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Production of pyrogenic carbon during planned fires in forests of East Gippsland, Victoria

Journal Article


Abstract


  • Management strategies such as planned burning for fuel reduction can help mitigate the effects of wildfires. The amount of biomass consumed is of interest to fire managers as reduction of fuel loads is imperative to reducing the risk and extent of a wildfire event. Biomass regeneration is also of importance for ecosystem recovery and resilience. Pyrogenic carbon (PyC), a product of combustion during both planned and unplanned fires, plays a key role in global carbon stores and balances. A three-year study of planned burning practices examined fires in Lowland temperate Eucalypt forest of south eastern Australia. We collected data on overstorey, understorey, coarse woody debris, fine litter, PyC and soil across nine sites to determine biomass consumption, PyC production and changes in ecosystem carbon during planned burning. Lowland forest showed significant recovery of combustible biomass (fine litter and understorey) one year after planned fire. Across our sites, PyC was produced at a rate of approximately 5% of the biomass consumed. The PyC produced is destined to become part of soil and litter carbon and contributes to long-term carbon storage. Planned burning had a short-term (<1 year) impact on forest carbon balance, and on reduction risk of wildfire and associated losses of biomass carbon, but no long-term impact, through deposition of PyC and recovery of biomass.

UOW Authors


  •   Jenkins, Meaghan
  •   Bell, Tina L. (external author)
  •   Poon, Lai Fan. (external author)
  •   Aponte, Cristina (external author)
  •   Adams, Mark A. (external author)

Publication Date


  • 2016

Citation


  • Jenkins, M. E., Bell, T. L., Poon, L. Fan., Aponte, C. & Adams, M. A. (2016). Production of pyrogenic carbon during planned fires in forests of East Gippsland, Victoria. Forest Ecology and Management, 373 9-16.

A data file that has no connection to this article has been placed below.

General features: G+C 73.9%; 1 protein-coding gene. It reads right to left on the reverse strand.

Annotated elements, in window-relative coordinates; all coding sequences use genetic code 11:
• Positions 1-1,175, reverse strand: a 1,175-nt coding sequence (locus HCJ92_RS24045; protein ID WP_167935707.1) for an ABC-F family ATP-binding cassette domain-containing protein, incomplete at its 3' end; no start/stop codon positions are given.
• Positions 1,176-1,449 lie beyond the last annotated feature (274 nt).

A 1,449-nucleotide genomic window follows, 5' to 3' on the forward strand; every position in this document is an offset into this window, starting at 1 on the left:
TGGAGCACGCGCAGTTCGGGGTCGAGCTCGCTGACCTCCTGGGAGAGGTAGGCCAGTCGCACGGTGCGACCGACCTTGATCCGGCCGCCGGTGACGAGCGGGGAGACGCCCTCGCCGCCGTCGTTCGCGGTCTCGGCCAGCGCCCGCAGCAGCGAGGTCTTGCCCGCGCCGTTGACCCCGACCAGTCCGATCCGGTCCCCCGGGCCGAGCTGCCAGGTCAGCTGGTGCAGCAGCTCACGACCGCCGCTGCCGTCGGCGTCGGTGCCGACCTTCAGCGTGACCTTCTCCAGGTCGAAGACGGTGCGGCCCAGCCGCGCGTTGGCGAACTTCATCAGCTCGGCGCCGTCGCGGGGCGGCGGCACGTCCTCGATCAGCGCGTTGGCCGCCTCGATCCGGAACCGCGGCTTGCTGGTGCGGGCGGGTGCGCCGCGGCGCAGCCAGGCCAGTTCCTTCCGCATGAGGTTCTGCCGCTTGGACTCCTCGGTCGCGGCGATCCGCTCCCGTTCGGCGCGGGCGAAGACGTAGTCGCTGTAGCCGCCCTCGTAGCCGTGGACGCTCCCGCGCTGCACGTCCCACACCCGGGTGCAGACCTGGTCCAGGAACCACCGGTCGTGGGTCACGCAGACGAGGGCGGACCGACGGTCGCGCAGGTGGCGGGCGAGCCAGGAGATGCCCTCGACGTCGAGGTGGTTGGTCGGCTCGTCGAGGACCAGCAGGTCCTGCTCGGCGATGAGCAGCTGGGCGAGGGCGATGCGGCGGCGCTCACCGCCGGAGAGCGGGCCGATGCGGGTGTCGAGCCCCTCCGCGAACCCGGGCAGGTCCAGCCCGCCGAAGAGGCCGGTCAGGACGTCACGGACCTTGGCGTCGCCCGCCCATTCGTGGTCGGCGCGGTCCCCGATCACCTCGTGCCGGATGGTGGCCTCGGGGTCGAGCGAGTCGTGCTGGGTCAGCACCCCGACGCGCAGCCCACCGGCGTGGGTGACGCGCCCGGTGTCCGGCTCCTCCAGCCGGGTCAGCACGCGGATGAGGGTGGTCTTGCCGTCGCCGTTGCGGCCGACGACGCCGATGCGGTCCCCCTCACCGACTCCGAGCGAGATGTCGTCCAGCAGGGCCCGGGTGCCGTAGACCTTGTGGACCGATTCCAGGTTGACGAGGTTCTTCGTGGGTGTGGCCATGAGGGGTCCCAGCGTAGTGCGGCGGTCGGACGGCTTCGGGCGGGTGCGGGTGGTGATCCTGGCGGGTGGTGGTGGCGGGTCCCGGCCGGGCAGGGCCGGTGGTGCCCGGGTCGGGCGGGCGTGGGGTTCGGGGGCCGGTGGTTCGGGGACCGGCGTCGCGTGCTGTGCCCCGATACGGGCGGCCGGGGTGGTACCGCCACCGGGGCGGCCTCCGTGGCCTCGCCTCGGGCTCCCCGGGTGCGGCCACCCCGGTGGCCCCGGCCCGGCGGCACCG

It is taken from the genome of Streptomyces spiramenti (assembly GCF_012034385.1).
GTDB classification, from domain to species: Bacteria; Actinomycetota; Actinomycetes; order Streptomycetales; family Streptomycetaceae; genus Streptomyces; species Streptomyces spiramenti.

Scopus Eid


  • 2-s2.0-84963799512

Ro Metadata Url


  • http://ro.uow.edu.au/smhpapers/3851

Number Of Pages


  • 7

Start Page


  • 9

End Page


  • 16

Volume


  • 373

Abstract


  • Management strategies such as planned burning for fuel reduction can help mitigate the effects of wildfires. The amount of biomass consumed is of interest to fire managers as reduction of fuel loads is imperative to reducing the risk and extent of a wildfire event. Biomass regeneration is also of importance for ecosystem recovery and resilience. Pyrogenic carbon (PyC), a product of combustion during both planned and unplanned fires, plays a key role in global carbon stores and balances. A three-year study of planned burning practices examined fires in Lowland temperate Eucalypt forest of south eastern Australia. We collected data on overstorey, understorey, coarse woody debris, fine litter, PyC and soil across nine sites to determine biomass consumption, PyC production and changes in ecosystem carbon during planned burning. Lowland forest showed significant recovery of combustible biomass (fine litter and understorey) one year after planned fire. Across our sites, PyC was produced at a rate of approximately 5% of the biomass consumed. The PyC produced is destined to become part of soil and litter carbon and contributes to long-term carbon storage. Planned burning had a short-term (<1 year) impact on forest carbon balance, and on reduction risk of wildfire and associated losses of biomass carbon, but no long-term impact, through deposition of PyC and recovery of biomass.

UOW Authors


  •   Jenkins, Meaghan
  •   Bell, Tina L. (external author)
  •   Poon, Lai Fan. (external author)
  •   Aponte, Cristina (external author)
  •   Adams, Mark A. (external author)

Publication Date


  • 2016

Citation


  • Jenkins, M. E., Bell, T. L., Poon, L. Fan., Aponte, C. & Adams, M. A. (2016). Production of pyrogenic carbon during planned fires in forests of East Gippsland, Victoria. Forest Ecology and Management, 373 9-16.

Scopus Eid


  • 2-s2.0-84963799512

Ro Metadata Url


  • http://ro.uow.edu.au/smhpapers/3851

Number Of Pages


  • 7

Start Page


  • 9

End Page


  • 16

Volume


  • 373